Having reached an agreement with Jantor, the party allows him to attune to the Totem of Tiggal, allowing them to travel north much more quickly. Having defeated the gnolls only hours ago, the party sets out through the Dagharalish Mountains and the Erohavian North in search of the Eye of the Norns.

    il posto delle parole
    Maria Laura Bergamaschi "Kum! Festival"

    il posto delle parole

    Play Episode Listen Later Sep 20, 2022 32:53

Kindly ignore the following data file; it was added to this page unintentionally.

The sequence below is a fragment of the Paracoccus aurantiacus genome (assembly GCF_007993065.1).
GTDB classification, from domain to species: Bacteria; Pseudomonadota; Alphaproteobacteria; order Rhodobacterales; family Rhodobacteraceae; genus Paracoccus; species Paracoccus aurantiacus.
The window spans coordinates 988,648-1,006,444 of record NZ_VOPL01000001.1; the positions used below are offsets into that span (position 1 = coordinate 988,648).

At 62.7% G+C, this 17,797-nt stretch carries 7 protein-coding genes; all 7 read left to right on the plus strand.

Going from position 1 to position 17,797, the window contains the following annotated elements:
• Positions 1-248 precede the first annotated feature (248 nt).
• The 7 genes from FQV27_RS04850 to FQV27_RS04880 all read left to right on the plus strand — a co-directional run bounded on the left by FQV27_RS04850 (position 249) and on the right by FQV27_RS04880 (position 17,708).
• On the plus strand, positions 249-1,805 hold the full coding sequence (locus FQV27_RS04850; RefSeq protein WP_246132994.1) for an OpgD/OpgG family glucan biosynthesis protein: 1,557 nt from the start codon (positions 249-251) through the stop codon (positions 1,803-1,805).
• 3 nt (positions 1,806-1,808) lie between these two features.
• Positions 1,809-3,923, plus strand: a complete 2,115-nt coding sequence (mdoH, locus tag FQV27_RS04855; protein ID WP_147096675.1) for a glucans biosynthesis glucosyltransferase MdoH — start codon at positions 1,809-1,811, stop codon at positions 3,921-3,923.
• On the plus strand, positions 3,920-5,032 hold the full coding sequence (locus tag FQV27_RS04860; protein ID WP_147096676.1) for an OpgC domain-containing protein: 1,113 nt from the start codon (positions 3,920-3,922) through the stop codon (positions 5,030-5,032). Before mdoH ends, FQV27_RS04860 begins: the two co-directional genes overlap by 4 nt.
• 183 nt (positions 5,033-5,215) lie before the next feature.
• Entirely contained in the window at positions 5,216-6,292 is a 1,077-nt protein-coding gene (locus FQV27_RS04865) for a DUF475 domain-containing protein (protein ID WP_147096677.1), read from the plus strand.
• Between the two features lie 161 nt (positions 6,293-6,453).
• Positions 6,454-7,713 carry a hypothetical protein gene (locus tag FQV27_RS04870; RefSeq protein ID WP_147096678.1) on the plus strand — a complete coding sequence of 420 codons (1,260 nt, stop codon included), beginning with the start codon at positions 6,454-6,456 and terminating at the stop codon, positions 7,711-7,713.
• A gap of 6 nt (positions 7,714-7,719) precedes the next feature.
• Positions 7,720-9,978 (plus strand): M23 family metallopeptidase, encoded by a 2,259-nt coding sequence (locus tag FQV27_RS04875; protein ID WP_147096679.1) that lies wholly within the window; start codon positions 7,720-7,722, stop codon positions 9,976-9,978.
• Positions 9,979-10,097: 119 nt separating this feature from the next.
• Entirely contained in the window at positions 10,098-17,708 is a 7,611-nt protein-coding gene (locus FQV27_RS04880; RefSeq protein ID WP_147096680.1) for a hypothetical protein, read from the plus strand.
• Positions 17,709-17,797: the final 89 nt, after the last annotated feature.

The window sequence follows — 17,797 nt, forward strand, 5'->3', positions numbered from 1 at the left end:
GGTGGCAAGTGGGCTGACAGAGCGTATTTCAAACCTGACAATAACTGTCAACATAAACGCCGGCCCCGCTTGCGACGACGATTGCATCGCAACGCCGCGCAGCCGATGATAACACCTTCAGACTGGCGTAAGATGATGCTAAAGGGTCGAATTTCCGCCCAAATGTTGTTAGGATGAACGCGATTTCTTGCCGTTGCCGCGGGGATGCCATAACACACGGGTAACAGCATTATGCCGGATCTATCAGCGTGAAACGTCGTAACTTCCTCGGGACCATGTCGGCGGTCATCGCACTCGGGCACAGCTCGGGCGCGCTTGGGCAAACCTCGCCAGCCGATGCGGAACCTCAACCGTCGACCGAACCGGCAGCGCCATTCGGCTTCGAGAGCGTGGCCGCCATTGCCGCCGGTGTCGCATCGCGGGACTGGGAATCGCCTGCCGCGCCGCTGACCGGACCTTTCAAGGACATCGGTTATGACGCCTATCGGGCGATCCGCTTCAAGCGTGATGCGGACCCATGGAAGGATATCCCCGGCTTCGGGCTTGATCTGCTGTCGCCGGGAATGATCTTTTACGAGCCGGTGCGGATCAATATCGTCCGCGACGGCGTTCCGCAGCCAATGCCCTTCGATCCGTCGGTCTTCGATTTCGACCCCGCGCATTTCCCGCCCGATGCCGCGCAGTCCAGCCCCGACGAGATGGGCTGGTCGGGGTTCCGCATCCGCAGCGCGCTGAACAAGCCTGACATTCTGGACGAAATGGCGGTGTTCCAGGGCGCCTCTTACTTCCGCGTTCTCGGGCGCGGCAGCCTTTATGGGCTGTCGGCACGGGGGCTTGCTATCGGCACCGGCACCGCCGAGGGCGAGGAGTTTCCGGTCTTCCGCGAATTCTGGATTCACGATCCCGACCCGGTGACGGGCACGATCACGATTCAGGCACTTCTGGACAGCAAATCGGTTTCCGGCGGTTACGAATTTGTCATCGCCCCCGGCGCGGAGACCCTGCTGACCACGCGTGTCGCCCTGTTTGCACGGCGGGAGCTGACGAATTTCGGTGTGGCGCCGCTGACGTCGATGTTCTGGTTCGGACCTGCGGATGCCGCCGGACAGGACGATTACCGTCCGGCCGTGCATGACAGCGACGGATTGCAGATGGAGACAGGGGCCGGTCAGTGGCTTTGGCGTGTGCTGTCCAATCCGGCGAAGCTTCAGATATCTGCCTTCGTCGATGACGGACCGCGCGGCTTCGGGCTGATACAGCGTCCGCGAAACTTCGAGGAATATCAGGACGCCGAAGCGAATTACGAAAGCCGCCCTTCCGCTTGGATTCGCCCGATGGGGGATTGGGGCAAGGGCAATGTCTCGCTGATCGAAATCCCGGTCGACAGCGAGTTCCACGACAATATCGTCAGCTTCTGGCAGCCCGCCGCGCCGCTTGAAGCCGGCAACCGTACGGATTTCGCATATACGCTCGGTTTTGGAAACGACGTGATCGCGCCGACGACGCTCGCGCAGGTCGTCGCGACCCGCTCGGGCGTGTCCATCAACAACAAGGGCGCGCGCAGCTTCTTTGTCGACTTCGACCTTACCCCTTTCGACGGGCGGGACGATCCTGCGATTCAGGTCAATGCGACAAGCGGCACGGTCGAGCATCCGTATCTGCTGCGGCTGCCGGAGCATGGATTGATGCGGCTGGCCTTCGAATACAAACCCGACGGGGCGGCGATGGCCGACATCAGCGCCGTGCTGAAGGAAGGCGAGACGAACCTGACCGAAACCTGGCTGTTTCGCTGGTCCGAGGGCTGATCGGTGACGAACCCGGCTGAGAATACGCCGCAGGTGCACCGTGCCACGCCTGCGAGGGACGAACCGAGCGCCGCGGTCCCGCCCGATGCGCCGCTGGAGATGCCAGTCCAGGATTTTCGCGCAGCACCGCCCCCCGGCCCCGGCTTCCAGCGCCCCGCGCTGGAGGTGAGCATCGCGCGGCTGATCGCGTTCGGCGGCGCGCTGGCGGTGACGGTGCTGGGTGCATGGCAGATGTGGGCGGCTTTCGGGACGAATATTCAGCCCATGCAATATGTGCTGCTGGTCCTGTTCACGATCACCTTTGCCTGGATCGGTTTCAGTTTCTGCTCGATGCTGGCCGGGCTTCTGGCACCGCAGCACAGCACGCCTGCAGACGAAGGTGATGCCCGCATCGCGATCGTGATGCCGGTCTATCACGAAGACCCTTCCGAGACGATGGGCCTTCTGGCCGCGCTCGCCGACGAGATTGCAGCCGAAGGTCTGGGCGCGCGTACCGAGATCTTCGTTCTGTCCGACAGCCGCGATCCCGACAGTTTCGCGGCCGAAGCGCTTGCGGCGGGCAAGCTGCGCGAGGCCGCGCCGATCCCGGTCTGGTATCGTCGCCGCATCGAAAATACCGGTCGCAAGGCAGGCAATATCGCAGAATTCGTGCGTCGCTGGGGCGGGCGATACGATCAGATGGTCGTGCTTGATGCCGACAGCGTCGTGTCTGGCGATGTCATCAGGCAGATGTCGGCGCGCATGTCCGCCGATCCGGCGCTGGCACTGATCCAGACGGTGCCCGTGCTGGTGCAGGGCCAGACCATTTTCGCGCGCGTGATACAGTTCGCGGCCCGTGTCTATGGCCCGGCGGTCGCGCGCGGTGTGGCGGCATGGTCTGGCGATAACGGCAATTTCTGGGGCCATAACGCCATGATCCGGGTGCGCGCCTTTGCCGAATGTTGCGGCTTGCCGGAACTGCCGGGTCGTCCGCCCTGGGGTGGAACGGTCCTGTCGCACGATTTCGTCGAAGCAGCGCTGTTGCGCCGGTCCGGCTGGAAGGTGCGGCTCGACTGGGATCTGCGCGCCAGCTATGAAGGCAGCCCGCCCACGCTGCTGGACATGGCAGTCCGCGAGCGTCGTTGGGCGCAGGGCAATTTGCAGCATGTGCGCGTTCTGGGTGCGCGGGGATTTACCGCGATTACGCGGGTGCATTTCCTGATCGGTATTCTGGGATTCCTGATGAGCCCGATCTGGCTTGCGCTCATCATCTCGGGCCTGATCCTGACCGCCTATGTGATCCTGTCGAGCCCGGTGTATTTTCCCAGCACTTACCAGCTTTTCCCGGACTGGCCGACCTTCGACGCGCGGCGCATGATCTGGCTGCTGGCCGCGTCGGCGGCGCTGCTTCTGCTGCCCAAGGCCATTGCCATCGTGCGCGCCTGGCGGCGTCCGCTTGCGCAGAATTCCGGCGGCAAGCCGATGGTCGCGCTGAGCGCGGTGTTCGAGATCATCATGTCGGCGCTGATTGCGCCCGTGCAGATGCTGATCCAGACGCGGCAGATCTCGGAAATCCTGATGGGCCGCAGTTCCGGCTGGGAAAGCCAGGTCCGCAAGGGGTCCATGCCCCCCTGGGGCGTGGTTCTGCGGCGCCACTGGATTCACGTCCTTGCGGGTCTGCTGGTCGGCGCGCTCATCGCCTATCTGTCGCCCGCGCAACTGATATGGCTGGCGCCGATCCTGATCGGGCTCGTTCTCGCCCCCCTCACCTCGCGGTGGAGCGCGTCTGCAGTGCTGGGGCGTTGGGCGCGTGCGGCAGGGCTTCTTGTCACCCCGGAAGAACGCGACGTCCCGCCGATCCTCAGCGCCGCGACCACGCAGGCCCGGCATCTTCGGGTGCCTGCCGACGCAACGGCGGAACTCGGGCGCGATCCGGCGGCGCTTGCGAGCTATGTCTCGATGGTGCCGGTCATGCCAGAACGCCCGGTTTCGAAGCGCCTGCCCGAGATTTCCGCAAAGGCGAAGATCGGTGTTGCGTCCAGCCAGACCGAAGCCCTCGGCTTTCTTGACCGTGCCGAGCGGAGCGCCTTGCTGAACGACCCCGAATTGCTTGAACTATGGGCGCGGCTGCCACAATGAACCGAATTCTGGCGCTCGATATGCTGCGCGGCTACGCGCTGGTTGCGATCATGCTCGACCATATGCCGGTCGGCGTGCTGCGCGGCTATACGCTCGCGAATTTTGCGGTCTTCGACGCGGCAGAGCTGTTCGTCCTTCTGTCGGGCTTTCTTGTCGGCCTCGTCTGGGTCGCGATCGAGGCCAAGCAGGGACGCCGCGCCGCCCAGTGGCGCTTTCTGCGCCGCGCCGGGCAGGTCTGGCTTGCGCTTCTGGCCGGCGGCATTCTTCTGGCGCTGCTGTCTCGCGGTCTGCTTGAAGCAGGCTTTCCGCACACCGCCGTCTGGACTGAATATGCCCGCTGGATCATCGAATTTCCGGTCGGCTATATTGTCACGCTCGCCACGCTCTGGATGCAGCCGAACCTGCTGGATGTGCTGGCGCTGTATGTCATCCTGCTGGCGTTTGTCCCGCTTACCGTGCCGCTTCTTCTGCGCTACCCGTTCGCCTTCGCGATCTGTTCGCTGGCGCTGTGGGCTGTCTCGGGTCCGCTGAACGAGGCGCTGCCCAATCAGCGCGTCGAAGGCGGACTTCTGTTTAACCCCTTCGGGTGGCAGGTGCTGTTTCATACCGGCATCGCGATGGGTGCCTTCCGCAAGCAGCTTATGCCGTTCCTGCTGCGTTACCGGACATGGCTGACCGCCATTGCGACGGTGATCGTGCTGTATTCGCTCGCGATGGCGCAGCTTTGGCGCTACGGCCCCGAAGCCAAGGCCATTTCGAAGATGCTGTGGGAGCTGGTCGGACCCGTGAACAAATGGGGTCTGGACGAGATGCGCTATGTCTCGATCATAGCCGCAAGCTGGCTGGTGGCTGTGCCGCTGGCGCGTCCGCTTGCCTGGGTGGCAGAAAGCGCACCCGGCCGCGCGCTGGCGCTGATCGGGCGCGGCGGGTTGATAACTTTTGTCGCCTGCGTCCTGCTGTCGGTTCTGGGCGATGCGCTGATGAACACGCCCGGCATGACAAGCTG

Maria Laura Bergamaschi"Kum! Festival"https://www.kumfestival.it/Il tema del fine vita chiude un ciclo aperto a suo tempo con l'edizione del festival dedicata a L'origine della vita.La crisi pandemica che ha colpito le nostre società non ha fatto che rendere più drammatica un'esperienza che interroga da sempre la vita umana. Come e più di tutte le soglie che la nostra avventura attraversa, l'ultima si carica di significati molteplici e proietta la sua ombra potente sulle precedenti.Ma il fine vita è ancora un momento della vita, un passaggio in cui è possibile fare qualcosa di sé, un'occasione in cui dare testimonianza di un'esistenza e raccogliere la testimonianza di chi l'ha accompagnata e la accompagna. Ecco perché il tempo della fine è un tempo enigmatico, apre domande etiche, scuote la politica, divide l'opinione pubblica, suscita controversie giuridiche, interroga le pratiche mediche e i saperi scientifici, sfida le più antiche tradizioni religiose.Così il festival allargherà lo sguardo per cerchi concentrici, estendendo l'interrogazione alla fine delle grandi narrazioni storiche, al tramonto di mondi culturali e assetti geopolitici, alla catastrofe climatica che sembra procedere inarrestabile, alla nascita e alla morte delle stelle e degli universi.Federico Leoni, Massimo RecalcatiVenerdì 14 ottobre 2022, ore 18:30Evento Speciale"Il faticoso rapporto dell'uomo con la fine"Frammenti di lettura da La freccia ferma di Elvio FachinelliMaria Laura Bergamaschi, Monica Carestia, Pino Pitasi, Paolo BorinMaria Laura BergamaschiMaria Laura Bergamaschi vive a Milano, dove pratica la psicoanalisi nel tentativo di farne un lavoro “senza fissa dimora”.Socio jonas PAVIA e Ancona. Socia di società pavese di psicoanalisi.Nel 2018 ha pubblicato per la collana tyche di Mimesis“Adolescenti migranti e nuovi mondo”.Elvio Fachinelli"La freccia ferma"Tre tentativi di annullare il tempoAdelphihttps://www.adelphi.it/«In una grande città moderna, un uomo tenta di annullare il tempo, di rendere non avvenuto quanto gli accade. La sorpresa che ciò provoca suscita una ricerca, che si muove su più piani. Il tentativo di annullamento risulta collegato con un problema di rinnegamento della morte, secondo una configurazione caratteristica che però si ritrova anche altrove: per esempio, nella trasformazione arcaica dei morti in antenati e in un evento tipico di questo secolo, il fascismo.«Da quest'esame si profila una possibilità: non già quella di uguagliare una vicenda individuale a quella di interi gruppi o società (come tentò Freud in Totem e tabù), ma quella di fondare la differenza, ineliminabile, tra individuo e società nella diversa distribuzione di posizioni comuni.«Ne risultano anche alcune questioni chiave, che riguardano: il problema del sacro pre-divino e post-divino; la storia, intesa non soltanto come “somma di tutte le storie possibili” (Braudel), ma anche come somma di quelle impossibili; infine l'idea di un sapere sull'uomo che abbia come asse centrale comune l'elaborazione temporale (cronotipia)». Così Fachinelli stesso presentava questo libro, quando lo pubblicò presso la sua casa editrice L'erba voglio nel 1979.Oggi lo leggiamo come una di quelle rare indagini che sanno intrecciare e mescolare con naturalezza l'analisi delle potenze psichiche che reggono un singolo e il singolo con quella sulle potenze che operano nella storia.IL POSTO DELLE PAROLEAscoltare fa Pensarehttps://ilpostodelleparole.it/